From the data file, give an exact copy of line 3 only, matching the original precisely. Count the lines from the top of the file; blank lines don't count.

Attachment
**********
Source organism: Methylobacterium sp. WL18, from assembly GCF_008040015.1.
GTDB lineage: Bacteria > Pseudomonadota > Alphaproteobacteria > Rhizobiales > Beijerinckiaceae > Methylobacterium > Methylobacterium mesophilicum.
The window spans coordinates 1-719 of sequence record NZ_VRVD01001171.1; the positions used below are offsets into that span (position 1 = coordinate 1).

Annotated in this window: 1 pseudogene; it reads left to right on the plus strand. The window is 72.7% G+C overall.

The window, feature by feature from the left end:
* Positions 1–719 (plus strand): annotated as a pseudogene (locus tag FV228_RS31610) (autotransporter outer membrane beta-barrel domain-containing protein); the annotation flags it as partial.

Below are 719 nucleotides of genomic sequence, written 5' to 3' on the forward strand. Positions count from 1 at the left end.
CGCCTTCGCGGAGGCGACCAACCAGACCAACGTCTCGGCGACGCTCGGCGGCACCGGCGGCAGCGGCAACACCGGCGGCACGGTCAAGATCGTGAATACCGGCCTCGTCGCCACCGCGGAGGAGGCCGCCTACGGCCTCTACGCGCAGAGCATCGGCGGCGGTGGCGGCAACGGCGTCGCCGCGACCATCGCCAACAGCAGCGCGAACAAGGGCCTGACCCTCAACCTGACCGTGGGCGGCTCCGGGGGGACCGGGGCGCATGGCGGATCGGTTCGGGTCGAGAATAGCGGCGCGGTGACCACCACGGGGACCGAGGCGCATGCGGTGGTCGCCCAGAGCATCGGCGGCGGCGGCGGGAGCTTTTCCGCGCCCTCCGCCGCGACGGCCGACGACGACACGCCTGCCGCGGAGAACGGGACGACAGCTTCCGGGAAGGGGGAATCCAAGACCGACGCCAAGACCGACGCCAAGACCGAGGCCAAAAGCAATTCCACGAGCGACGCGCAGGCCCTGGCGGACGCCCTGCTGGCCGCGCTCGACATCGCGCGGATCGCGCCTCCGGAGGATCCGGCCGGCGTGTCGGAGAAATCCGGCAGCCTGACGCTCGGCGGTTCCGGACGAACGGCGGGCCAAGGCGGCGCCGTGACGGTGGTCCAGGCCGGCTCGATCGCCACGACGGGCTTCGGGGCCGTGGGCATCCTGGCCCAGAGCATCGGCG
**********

The window spans coordinates 1-719 of sequence record NZ_VRVD01001171.1; the positions used below are offsets into that span (position 1 = coordinate 1).